Alan Bradley won the Crime Writers' Association Debut Dagger Award for his first Flavia de Luce mystery, The Sweetness at the Bottom of the Pie. And, that book just won the Dilys Winn award from the Independent Mystery Booksellers Association for the book they most enjoyed selling last year. Is it any wonder mystery readers were eagerly awaiting Flavia's return in The Weed That Strings the Hangman's Bag?
If you haven't met Flavia de Luce yet, she's a precocious eleven-year-old with a passion for chemistry and poisons. And, once she solved her first murder case, she now considers herself an able assistant to the local police. With her knowledge of the villagers in Bishop's Lacey, and her curiosity, and her ability to portray an innocent eleven-year-old, Flavia is the perfect sleuth. In fact, her curiosity about death extends so far that she spends time pretending to be a corpse in the local cemetery. "I was lying dead in the churchyard," is the opening sentence that leads to Flavia's involvement in her latest case.
Interrupted in her death scene by a bird, Flavia finds a crying woman. Her inquisitiveness leads her to befriend Nialla, who plays Mother Goose in a traveling puppet show. Rupert Porson owns Porson's Puppets, and his van broke down near the cemetery. Flavia forces herself into their business, and, when the vicar asks them to do a puppet show, eagerly learns everything she can before succumbing, like any eleven-year-old, to the magic of the puppet theatre. But, she's as shocked as any of the other villagers when she sees that the Jack puppet, from Jack in the Beanstalk, looks just like a five-year-old boy that was found hanged near his parents' farm five years earlier.
And, as Flavia observes, Rupert seems to stir up all kinds of trouble in the area, not just with his puppet. There are the women who love him, the BBC executive who is mad at him, and the farmer he argues with. Throw in the local mad woman, a former German POW, and it seems as if any one of them could have carefully planned the unforgettable exit scene for a man of the theatre.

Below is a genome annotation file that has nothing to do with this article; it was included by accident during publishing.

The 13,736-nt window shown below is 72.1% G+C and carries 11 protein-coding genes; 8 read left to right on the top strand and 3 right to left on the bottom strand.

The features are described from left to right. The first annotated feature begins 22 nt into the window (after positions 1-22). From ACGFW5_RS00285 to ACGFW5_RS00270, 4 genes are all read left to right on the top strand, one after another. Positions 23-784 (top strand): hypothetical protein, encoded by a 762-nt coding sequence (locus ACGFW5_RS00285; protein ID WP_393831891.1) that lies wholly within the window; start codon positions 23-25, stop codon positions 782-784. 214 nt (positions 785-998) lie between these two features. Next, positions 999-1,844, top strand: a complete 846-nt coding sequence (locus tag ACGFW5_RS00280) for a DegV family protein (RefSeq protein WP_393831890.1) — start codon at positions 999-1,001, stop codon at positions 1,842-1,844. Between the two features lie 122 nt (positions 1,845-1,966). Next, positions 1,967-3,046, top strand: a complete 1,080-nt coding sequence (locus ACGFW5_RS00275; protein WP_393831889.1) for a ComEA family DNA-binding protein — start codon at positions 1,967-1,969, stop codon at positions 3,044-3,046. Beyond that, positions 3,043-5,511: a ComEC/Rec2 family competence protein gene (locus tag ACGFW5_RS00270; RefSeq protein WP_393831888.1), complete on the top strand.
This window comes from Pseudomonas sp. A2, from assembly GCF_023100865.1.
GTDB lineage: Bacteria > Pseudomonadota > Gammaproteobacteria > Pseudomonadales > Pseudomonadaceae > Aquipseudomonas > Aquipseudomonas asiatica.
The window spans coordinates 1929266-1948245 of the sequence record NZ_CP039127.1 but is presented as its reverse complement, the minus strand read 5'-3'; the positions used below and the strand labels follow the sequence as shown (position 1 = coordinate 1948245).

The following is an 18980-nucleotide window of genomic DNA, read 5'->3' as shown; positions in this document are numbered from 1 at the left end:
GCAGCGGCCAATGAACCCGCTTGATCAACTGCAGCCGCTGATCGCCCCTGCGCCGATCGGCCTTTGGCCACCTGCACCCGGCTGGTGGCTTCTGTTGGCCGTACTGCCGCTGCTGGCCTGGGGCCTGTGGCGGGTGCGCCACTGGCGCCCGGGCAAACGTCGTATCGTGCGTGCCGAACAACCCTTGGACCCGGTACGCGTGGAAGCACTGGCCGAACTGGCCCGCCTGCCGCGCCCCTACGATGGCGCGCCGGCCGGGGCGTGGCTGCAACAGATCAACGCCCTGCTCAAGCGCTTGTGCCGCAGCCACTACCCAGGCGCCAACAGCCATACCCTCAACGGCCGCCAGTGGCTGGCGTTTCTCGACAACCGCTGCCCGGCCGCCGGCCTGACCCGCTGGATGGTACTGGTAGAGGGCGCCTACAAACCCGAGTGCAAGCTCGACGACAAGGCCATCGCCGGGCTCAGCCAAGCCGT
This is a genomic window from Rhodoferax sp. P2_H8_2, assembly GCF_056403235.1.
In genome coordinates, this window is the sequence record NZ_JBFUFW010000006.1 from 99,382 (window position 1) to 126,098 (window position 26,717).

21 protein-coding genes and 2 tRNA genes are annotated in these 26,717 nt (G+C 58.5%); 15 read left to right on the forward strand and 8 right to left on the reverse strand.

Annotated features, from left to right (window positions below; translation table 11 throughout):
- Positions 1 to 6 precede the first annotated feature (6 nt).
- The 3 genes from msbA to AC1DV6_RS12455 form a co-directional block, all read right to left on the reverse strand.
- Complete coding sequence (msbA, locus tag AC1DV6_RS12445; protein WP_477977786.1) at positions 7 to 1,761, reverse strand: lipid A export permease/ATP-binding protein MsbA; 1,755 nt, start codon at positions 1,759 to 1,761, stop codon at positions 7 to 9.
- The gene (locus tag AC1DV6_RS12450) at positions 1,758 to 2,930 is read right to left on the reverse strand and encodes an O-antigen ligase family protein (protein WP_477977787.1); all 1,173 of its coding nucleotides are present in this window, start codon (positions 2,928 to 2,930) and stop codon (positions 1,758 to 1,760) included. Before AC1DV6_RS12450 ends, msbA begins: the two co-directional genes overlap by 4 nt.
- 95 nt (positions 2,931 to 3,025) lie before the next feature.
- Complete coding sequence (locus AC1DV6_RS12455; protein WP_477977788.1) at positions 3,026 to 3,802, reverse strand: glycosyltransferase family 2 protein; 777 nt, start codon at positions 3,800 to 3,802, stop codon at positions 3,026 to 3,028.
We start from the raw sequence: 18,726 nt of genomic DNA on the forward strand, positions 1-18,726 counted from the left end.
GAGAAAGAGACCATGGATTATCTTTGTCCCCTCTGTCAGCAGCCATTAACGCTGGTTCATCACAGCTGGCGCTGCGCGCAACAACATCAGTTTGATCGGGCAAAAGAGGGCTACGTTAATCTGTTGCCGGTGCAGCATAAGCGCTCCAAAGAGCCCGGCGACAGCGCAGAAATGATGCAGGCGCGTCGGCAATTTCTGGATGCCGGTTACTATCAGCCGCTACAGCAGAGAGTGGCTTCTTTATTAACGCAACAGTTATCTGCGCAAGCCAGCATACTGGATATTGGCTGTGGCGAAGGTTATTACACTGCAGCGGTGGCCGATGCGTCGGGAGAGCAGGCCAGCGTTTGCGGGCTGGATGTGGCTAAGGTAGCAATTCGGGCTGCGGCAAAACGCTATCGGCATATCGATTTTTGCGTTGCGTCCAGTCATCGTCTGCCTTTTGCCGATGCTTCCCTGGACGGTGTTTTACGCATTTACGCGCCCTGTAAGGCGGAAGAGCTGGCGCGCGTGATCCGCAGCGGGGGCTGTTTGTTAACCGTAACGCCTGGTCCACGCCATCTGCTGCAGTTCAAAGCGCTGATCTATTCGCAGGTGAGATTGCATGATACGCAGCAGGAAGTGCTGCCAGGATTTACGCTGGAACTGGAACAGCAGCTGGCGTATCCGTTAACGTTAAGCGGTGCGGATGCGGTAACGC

Once again, Flavia comes to life as the neglected youngest daughter in an eccentric British household in 1950. Her investigations keep her busy, giving her the attention and approval she craves. At the same time, she is a tragic figure, a lost little girl with no one that actually loves her. And, even her sisters torment her with the stories that her mother was depressed after she was born, and that's why the mysterious Harriet died tragically in an accident. Alan Bradley is brilliant in his portrayal of a young girl, wise beyond her years, but still an innocent child at heart. Even Flavia acknowledges she's in that in-between stage of life, while watching the puppet show. "I'm at that age when I watch such things with two minds, one that cackles at these capers and another that never gets much beyond a rather jaded and self-conscious smile, like the Mona Lisa." The Weed That Strings the Hangman's Bag continues Flavia's story, and is even better than the first book.
Alan Bradley will be appearing for Authors @ The Teague on Thursday, April 1 at 2 p.m. If you're in the Phoenix area, I hope you can join us!
Alan Bradley's website is www.flaviadeluce.com
The Weed That Strings the Hangman's Bag by Alan Bradley. Random House, ©2010. ISBN
9780385342315 (hardcover), 384p.
FTC Full Disclosure: I bought my copy of the book. I couldn't resist when, in Bradley's Acknowledgements, it says, "Thanks, too, to Lesa Holstine and Cathy Johnson, for a very special evening during which we talked happily about everything under the sun." Thanks to Barbara Peters at the Poisoned Pen for that very special evening. You can read about it here.
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